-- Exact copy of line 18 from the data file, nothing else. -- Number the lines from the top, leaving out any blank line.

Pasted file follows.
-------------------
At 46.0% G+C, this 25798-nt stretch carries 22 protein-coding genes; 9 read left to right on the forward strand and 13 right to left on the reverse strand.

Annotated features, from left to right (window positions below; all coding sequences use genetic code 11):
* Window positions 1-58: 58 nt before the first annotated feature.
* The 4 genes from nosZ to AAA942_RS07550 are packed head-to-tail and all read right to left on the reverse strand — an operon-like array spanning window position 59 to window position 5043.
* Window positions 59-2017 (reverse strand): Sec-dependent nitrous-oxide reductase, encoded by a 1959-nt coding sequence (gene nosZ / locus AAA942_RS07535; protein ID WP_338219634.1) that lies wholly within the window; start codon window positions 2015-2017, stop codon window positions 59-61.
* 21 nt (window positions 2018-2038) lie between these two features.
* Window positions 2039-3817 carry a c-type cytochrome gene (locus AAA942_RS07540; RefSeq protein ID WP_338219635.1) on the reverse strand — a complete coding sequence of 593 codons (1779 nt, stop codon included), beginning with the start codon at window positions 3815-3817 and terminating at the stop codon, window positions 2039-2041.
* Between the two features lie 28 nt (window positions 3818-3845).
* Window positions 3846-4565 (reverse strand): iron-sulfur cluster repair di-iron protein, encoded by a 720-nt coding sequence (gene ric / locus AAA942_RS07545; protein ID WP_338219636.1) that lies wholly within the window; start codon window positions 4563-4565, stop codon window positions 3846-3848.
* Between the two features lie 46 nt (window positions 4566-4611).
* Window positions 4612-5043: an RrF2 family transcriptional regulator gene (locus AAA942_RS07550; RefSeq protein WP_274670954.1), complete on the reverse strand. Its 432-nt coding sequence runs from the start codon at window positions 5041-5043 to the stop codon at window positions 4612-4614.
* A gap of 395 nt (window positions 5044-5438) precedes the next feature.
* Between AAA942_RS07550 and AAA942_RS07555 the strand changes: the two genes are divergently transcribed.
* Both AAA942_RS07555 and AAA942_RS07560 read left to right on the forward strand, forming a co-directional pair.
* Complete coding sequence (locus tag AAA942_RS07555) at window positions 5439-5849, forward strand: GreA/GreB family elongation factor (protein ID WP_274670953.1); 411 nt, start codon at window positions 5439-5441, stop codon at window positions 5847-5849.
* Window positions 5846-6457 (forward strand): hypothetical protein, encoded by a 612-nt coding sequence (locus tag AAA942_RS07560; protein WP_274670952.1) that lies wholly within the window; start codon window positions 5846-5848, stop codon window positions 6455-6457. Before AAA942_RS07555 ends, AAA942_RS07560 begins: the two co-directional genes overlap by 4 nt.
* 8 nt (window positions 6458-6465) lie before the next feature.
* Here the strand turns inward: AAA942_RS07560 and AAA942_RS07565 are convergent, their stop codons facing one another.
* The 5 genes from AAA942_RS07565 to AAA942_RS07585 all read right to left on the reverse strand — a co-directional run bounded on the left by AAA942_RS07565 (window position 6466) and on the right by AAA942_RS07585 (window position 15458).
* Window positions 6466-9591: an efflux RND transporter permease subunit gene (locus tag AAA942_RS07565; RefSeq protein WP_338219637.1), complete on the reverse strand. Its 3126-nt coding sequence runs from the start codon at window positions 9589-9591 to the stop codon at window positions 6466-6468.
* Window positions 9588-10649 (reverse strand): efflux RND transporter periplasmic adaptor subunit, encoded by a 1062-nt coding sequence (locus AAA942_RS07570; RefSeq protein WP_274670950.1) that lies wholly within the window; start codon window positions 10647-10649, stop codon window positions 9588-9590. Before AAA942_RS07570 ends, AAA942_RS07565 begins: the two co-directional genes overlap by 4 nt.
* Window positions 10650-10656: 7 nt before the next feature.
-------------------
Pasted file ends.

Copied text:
* Here the strand turns inward: AAA942_RS07560 and AAA942_RS07565 are convergent, their stop codons facing one another.